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Hong Kong SFC Appeals Tribunal Imposed 2 Years Suspension for Trafalgar Capital Mgmt Hedge Fund Manager Christopher James Aarons for Using Material Non-Public Information for Share Trading in Korea 

30th September 2022 | Hong Kong

Hong Kong Securities & Futures Commission (SFC) Appeals Tribunal has imposed a 2-years suspension (reduced from 3 years) on Trafalgar Capital Mgmt hedge fund manager Christopher James Aarons for using material non-public information for share trading in Korea.  Hong Kong SFC: “The SFC’s disciplinary action followed administrative proceedings against Aarons in South Korea.  The Korean regulatory authorities found that Aarons had breached Korean legislation by dealing in the shares of a securities company listed on the Korea Exchange (KRX) based on material non-public information in circumstances that prohibited such dealing.  The information concerned a block trade of shares of the KRX-listed securities company which Aarons had obtained from a sell-side broker during a “market sounding” call in January 2016 that preceded the public announcement of the block trade.”  Ashley Alder, HK SFC Chief Executive Officer: “The SFAT’s determination sends an unmistakable message to the market that both sell-side brokers and buy-side participants have obligations to uphold market integrity by maintaining the confidentiality of non-public information on block trades or private placements during the market sounding process.  We would not tolerate misuse of such information and individuals who abuse the process warrant severe sanctions.”  See official statement below. 

“ Hong Kong SFC Appeals Tribunal Imposed 2 Years Suspension for Trafalgar Capital Mgmt Hedge Fund Manager Christopher James Aarons for Using Material Non-Public Information for Share Trading in Korea “

 


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SFC Official Statement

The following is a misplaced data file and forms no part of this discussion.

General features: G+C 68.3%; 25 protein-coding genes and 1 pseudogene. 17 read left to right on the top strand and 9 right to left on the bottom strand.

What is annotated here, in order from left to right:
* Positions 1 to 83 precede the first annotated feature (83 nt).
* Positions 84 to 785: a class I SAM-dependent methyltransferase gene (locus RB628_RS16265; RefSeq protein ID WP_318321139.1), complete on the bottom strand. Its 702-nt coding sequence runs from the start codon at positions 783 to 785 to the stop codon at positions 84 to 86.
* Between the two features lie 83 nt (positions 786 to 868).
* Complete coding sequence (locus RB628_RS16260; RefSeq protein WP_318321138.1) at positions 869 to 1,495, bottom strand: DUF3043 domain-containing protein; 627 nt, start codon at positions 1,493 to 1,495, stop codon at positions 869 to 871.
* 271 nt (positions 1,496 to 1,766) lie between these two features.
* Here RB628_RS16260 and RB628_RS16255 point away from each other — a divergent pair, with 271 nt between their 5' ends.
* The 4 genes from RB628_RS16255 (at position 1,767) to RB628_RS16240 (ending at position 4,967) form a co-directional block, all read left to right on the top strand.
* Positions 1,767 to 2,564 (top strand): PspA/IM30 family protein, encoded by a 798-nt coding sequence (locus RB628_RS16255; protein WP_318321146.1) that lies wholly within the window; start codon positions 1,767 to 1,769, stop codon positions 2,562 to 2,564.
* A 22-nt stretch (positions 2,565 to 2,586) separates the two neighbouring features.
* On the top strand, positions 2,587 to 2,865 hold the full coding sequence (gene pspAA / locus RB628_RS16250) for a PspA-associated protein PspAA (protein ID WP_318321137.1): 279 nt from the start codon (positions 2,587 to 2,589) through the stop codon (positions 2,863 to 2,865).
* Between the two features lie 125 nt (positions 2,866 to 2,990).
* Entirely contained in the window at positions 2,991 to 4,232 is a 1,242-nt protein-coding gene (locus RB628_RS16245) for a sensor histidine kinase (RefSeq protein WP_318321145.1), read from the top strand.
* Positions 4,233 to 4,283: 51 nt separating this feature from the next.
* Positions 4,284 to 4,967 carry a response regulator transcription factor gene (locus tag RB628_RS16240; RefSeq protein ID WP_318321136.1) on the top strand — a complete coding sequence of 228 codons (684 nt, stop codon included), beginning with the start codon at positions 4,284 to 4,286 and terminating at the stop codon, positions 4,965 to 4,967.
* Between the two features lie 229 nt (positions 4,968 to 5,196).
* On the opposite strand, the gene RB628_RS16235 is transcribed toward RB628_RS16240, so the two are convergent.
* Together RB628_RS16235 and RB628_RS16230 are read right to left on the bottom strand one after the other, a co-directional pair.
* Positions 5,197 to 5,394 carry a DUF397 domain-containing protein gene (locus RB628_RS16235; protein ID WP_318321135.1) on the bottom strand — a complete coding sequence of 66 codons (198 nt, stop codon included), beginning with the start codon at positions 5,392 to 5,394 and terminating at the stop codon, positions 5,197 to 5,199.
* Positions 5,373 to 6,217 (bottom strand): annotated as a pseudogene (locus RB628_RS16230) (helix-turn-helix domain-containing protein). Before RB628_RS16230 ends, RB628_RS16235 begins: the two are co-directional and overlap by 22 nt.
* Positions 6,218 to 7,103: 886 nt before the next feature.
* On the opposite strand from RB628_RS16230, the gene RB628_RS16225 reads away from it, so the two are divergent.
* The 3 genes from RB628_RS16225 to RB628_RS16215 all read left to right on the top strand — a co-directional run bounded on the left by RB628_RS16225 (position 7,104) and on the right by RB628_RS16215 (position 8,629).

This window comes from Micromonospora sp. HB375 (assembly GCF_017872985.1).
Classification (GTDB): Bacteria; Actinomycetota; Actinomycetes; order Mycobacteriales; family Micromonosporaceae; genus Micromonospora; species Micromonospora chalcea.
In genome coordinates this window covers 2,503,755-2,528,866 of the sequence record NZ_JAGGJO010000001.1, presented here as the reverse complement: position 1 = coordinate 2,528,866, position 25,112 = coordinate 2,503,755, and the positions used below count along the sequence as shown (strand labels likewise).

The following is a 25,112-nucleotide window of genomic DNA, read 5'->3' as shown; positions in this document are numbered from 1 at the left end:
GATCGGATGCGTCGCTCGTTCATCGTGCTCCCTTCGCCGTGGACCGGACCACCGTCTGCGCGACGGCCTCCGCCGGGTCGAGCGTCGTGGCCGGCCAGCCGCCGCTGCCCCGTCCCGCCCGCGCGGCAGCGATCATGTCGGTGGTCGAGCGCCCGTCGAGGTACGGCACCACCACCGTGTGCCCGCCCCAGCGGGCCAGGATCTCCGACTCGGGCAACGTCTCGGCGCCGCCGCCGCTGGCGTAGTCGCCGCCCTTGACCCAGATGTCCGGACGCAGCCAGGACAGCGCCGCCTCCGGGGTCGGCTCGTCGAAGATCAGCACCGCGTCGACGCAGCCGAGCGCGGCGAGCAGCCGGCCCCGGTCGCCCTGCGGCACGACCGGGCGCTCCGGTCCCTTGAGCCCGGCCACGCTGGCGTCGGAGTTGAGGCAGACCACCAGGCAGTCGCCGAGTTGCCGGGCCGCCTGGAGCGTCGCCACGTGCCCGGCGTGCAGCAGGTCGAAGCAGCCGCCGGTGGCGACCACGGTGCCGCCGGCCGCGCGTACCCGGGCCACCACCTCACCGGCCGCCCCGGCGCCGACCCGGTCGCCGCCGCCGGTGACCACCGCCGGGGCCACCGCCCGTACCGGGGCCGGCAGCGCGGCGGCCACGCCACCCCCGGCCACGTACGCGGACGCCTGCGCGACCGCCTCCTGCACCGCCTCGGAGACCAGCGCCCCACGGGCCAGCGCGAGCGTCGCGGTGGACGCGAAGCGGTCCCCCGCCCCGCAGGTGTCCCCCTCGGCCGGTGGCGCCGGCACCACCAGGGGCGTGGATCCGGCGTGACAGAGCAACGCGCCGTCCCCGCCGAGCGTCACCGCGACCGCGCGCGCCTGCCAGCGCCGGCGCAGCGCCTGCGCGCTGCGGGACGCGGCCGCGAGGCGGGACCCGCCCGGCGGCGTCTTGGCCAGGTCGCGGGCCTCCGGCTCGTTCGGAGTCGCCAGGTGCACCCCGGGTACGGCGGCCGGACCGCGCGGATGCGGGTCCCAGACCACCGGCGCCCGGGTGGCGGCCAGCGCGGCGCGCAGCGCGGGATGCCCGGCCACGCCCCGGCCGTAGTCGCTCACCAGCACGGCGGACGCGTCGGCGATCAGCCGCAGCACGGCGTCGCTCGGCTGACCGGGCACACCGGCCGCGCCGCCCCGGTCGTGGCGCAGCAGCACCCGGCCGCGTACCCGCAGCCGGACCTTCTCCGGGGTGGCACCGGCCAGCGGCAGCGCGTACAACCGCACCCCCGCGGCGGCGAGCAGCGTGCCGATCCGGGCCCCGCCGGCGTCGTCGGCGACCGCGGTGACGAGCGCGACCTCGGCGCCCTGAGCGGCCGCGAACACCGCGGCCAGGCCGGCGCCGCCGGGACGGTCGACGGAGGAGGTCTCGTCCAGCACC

Hong Kong, Asia’s leading financial centre

SFAT affirms SFC decision to suspend hedge fund manager Christopher James Aarons

The Securities and Futures Commission (SFC) has suspended Mr Christopher James Aarons, responsible officer (RO) and chief executive officer of Trafalgar Capital Management (HK) Ltd. (Trafalgar), for two years from 27 September 2022 to 26 September 2024 after the Securities and Futures Appeals Tribunal (SFAT) upheld the SFC’s disciplinary action against him for breaches of the SFC’s Code of Conduct (Notes 1 & 2).

The SFC’s disciplinary action followed administrative proceedings against Aarons in South Korea.  The Korean regulatory authorities found that Aarons had breached Korean legislation by dealing in the shares of a securities company listed on the Korea Exchange (KRX) based on material non-public information in circumstances that prohibited such dealing.

The information concerned a block trade of shares of the KRX-listed securities company which Aarons had obtained from a sell-side broker during a “market sounding” call in January 2016 that preceded the public announcement of the block trade (Note 3).

It was determined in the Korean proceedings that although the name of the securities company was not mentioned during the call with the broker concerned, there was nevertheless sufficient particularity in the information that was imparted to enable Aarons to satisfy himself that the information must relate to the company.

Aarons was not wall-crossed during the call with the broker, but he cut short the call with the broker and arranged short swaps in the company’s shares about 20 to 25 minutes after he had obtained the information from the broker (Notes 4 to 6).